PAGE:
The bite goes to Saudi Arabia amid tensions over oil Khashoggi kills

JERUSALEM / JEDDAH, Saudi Arabia, July 15 (Reuters) – President Joe Biden will discuss energy supply, human rights and security cooperation in Saudi Arabia on Friday on a journey designed to reset US relations with a country he once promised to make a “pariah” on the world stage.

Biden will hold meetings with Saudi King Salman bin Abdulaziz and Crown Prince Mohammed bin Salman, known as MbS, along with other government officials, a senior Biden administration official told reporters.

The visit will be followed closely for body language and rhetoric. The US intelligence service concluded that MbS directly approved the assassination of Washington Post columnist Jamal Khashoggi in 2018, while the Crown Prince denies having a role in the killing.

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White House advisers have declined to say whether Biden will shake hands with the prince, the de facto ruler of the kingdom. Biden will meet with a broader set of Arab leaders at a summit in the Red Sea port city of Jeddah on Saturday.

“The president will meet about a dozen leaders and he will greet them as he usually does,” the administration official said.

At the start of Biden’s trip to the Middle East, officials said he would avoid close contacts, such as shaking hands, as a precaution against COVID-19. But the president ended up engaging in handshakes in Israel. Read more

Biden said Thursday that his stance on Khashoggi’s assassination was “absolutely” clear. Biden made his “pariah” comment less than two years ago after the journalist’s assassination and while campaigning for the president. Read more

Biden said he would raise human rights in Saudi Arabia, but did not say specifically whether he would talk about the Khashoggi assassination with its leaders.

Saudi Ambassador to the United States Reema bint Bandar Al Saud, writes in the American magazine Politico, reiterated the kingdom’s “disgust” for the killing and described it as a gruesome cruelty, saying it can not define the ties between the United States and Saudi.

She said the relationship should not be seen in the “outdated and reductionist” oil-for-security paradigm either.

“The world has changed, and the existential dangers we all face, including food and energy security and climate change, cannot be solved without an effective US-Saudi alliance.”

Energy and security interests led the president and his aides to decide not to isolate the kingdom, the world’s leading oil exporter and regional powerhouse, which has strengthened ties with Russia and China, especially in a time of Gulf concern over the perceived US liberation from the region.

The United States is eager to see Saudi Arabia and its OPEC partners pump more oil to help reduce high gas prices and ease the highest US inflation in four decades.

“The Saudis certainly intend to increase capacity, and with such high oil prices, they can afford to do so, especially as they see production constraints elsewhere in a market that is still growing,” said Daniel Yergin, S&P Global’s vice president and expert. in the world’s energy markets.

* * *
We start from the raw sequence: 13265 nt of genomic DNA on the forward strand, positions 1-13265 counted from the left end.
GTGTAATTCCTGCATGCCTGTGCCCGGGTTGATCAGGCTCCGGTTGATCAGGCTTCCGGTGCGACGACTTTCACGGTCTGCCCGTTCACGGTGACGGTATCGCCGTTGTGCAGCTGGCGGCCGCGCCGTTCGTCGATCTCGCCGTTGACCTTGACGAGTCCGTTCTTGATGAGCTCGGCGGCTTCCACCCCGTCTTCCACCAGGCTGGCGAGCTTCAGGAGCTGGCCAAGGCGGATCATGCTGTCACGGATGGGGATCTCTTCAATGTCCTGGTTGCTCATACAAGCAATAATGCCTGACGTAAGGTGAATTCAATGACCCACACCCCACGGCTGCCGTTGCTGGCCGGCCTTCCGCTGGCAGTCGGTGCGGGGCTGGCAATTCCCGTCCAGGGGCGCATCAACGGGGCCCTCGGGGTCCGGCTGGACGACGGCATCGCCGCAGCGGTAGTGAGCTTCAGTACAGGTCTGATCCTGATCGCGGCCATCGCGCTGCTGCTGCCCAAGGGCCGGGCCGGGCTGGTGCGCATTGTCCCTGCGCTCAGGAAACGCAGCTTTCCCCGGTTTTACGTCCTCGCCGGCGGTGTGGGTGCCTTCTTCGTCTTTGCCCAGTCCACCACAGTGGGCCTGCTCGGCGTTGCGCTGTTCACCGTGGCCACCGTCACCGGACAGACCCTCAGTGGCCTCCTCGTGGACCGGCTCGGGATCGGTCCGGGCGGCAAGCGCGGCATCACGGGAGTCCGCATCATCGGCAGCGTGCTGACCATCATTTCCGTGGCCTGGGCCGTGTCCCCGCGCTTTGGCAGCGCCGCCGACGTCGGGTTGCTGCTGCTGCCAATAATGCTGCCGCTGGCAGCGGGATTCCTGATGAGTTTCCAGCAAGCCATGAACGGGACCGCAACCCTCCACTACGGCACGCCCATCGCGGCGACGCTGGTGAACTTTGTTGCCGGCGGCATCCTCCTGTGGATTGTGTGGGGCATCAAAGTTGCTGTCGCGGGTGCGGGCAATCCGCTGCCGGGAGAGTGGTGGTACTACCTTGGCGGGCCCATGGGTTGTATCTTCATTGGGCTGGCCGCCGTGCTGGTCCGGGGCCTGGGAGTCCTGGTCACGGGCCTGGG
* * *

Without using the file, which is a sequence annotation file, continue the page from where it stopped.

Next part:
“FOUNDING” MOVEMENT

Biden will encourage peace and push for a more integrated Middle East during his journey, the administration official said. Topics will include the strengthening of a ceasefire in the Yemeni war, “balance” in the energy markets and technological cooperation in the field of 5G and 6G.

Prior to the visit, Saudi Arabia said it would open its airspace to all airlines and pave the way for more flights to and from Israel, in what Biden described as a historic and important step towards building a more integrated and stable Middle East. Read more

“Thanks to months of constant diplomacy between my administration and Saudi Arabia, it is finally a reality,” Biden said in a statement. “I will do everything I can, through direct diplomacy and leader-to-leader engagement, to continue to promote this groundbreaking process.”

Biden will be the first U.S. president to fly from Israel directly to Jeddah, a move that, according to the White House, represents a “small symbol” of warming Israeli-Saudi ties. Two years ago, Riyadh gave a tacit nod to the United Arab Emirates and Bahrain to normalize relations with Israel.

The US-brokered agreements known as the Abraham Agreement established a new axis in the region, with the Gulf states sharing Israel’s concerns about Iran’s nuclear and missile programs and proxy networks. Sunni Muslim Saudi Arabia and Shia Muslim Iran have been battling for regional influence for years, but began direct talks last year in an effort to curb tensions.

The Saudi ambassador said US-Saudi efforts to secure peace and security should focus on strengthening cooperation and “strengthening a rules-based system” to confront “the vision of chaos promoted by Iran”.

During his visit to Israel on the first part of the trip to the Middle East, Biden and Prime Minister Yair Lapid signed a joint pledge to deny Iran nuclear weapons, which the Islamic Republic refuses to seek. Read more

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Further reporting by Ghaida Ghantous in Dubai and Omar Fahmy in Cairo; Written by Jeff Mason; further reporting by Jeff Mason and David Gaffen; Edited by Mary Milliken, Cynthia Osterman, Michael Perry and Mark Heinrich

Our standards: Thomson Reuters Trust Principles.

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